Sun. Aug 9th, 2020

Interview: Natalie Bronfman of ‘The Handmaid’s Tale’ on the convergence of costume design and character arc

Costume designer Natalie Bronfman knows that clothes can give an audience crucial bits of information and that’s rarely been as evident as her work on Hulu’s The Handmaid’s Tale, which has earned her two Emmy nominations so far.

The evolution of The Marthas, the Aunts and the Handmaid’s themselves continues to morph in style and color changes and Bronfman, now head designer for the series, was given the task to adapt the existing clothing to the ever-changing psychological game play and how the introduction of veils and masks this season were another interestingly prescient of how the show often blurs the lines of dystopian fantasy with dystopian reality.

In The Handmaid’s Tale, the costumes are such an integral part of the storytelling. Natalie, you have been on the show since the first season — first as a costume supervisor for seasons 1 and 2, and now as the costume designer for season 3. Can you discuss the evolution of the Handmaids’ robes and the significance of using that stark red?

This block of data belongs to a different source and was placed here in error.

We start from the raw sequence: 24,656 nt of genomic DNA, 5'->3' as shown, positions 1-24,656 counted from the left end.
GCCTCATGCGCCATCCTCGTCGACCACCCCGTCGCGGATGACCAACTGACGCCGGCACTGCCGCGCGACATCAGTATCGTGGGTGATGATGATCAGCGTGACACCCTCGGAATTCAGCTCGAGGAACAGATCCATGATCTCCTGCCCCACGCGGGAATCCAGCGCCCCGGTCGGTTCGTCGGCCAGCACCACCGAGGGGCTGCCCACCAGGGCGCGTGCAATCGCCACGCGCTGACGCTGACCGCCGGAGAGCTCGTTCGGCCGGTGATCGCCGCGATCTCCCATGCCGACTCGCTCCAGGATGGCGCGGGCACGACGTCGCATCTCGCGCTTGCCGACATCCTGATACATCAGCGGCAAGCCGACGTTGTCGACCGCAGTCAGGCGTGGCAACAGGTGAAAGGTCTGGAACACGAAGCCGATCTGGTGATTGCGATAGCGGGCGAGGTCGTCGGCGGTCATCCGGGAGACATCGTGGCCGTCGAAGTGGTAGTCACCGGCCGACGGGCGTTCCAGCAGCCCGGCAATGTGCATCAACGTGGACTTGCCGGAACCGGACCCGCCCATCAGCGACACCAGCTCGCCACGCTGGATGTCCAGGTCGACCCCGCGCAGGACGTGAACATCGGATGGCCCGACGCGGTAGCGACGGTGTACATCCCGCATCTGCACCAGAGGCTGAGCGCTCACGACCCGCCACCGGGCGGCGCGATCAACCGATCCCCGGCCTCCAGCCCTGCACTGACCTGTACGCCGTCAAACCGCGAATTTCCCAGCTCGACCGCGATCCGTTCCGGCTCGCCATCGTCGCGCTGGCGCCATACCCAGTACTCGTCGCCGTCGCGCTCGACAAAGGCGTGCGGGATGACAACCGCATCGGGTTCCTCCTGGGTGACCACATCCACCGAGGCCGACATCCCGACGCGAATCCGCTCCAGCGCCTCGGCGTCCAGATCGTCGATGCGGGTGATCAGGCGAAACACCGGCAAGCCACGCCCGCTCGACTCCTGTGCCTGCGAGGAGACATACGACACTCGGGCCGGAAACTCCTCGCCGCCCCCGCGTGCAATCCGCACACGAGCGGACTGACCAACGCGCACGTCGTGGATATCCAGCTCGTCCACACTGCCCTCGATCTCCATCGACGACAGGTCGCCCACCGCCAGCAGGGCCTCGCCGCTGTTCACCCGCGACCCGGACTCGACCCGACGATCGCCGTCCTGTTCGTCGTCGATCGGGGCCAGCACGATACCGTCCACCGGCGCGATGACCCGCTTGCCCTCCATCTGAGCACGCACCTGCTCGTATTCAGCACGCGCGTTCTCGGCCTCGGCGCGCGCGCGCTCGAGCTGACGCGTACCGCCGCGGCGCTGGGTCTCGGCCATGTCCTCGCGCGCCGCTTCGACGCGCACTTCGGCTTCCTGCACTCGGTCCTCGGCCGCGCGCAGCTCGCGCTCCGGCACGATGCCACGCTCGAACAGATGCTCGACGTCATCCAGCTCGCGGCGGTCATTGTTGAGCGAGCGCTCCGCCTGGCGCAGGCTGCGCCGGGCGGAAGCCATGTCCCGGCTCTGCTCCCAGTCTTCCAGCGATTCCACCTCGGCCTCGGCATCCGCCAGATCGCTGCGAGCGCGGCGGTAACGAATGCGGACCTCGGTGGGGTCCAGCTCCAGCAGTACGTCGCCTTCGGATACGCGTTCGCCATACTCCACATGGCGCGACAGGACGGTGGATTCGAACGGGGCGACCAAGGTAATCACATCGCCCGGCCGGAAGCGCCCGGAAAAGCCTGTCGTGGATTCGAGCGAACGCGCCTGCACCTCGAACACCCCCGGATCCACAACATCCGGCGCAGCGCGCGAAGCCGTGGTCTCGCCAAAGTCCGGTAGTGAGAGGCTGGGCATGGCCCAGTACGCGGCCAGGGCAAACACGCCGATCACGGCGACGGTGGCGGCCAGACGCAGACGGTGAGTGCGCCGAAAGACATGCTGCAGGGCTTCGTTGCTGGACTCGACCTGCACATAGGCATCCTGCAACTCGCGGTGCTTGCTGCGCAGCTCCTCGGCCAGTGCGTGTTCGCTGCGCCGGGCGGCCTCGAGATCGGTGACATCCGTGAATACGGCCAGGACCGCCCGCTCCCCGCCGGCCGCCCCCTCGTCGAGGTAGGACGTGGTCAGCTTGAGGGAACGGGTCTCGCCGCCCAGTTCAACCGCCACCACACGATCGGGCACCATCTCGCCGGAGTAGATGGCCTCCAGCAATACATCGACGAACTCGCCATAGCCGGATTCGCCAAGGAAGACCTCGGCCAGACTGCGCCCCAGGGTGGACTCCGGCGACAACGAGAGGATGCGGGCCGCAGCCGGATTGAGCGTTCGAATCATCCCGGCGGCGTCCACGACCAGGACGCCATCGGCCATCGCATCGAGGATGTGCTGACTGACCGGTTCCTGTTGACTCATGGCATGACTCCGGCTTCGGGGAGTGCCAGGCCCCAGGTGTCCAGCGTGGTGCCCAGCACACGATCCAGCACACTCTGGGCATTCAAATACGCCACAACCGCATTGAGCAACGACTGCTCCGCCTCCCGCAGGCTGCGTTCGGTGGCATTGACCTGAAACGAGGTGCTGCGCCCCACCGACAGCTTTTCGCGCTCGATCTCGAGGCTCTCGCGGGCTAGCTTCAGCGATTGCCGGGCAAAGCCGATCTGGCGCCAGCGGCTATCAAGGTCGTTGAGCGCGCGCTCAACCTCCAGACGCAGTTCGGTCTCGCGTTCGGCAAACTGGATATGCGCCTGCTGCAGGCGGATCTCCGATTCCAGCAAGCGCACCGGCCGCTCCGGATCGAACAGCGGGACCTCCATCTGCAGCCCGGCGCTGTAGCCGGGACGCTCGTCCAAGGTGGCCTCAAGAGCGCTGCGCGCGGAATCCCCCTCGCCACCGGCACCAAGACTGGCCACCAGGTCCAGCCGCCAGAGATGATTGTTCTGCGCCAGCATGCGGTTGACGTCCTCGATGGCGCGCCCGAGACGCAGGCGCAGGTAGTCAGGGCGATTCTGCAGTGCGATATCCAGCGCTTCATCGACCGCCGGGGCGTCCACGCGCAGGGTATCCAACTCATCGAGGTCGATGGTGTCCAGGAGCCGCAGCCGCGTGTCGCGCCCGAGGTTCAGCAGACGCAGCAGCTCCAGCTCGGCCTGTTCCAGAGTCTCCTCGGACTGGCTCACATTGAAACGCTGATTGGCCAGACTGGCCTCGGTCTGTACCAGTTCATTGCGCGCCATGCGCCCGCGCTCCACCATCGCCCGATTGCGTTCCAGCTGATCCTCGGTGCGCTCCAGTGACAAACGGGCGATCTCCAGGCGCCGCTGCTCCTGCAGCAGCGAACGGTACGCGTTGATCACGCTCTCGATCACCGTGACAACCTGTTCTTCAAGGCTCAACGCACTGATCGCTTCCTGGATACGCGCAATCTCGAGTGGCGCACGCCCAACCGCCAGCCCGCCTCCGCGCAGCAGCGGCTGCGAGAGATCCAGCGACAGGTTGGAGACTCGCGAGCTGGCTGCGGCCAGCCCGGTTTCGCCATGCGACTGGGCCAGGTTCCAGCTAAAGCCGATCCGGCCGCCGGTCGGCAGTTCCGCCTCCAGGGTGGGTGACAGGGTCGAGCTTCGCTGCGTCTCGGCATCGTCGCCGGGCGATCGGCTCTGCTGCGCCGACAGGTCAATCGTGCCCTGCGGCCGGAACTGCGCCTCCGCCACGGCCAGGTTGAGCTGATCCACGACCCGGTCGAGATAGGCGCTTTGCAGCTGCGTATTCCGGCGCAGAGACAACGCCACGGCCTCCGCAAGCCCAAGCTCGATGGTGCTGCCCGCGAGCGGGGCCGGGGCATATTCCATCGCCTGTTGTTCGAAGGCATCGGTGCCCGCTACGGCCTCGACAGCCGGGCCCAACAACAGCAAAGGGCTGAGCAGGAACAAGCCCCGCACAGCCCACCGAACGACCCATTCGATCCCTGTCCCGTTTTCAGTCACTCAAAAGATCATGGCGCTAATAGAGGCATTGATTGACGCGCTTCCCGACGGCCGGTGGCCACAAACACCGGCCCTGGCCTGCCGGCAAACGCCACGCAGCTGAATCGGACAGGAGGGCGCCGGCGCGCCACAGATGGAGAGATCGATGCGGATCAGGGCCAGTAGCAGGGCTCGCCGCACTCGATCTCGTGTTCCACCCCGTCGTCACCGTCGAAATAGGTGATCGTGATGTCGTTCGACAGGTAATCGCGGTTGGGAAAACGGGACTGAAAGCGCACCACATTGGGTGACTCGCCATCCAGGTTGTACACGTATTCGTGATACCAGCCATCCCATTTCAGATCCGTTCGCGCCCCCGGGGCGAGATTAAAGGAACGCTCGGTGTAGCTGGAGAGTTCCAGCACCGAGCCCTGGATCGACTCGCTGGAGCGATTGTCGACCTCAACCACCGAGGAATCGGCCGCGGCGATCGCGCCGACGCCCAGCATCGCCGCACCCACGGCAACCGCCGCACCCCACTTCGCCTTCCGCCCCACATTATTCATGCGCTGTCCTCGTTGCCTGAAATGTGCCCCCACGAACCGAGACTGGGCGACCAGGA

Having taken over in season three, I couldn’t completely change the costumes or it would not have made any sense in the story. The goal is to continue the story as seamlessly as possible. There are some additions however, as the story required. One of which is the capelet that I created for June when she was speaking in the video that Waterford was creating as a propaganda tool to bring into Canada and to show in Washington what a wonderful pious family he has and what terrible things that befell his family. In order to appear more pious, June had to cover up all exposed skin except the hands and face.

Another thing that I had to create was Washington because it was a whole new city that we have never seen before. The theocracy there was far stricter than in Boston. All the women were veiled and subsequently I had to create different veils for the different factions of ladies.

It was a daunting task because of what’s going on in the global realm of religious discord. I had to walk on a thin line between being offensive and being creative. I chose archetypal elements from all the main religions, so that everyone was offended equally.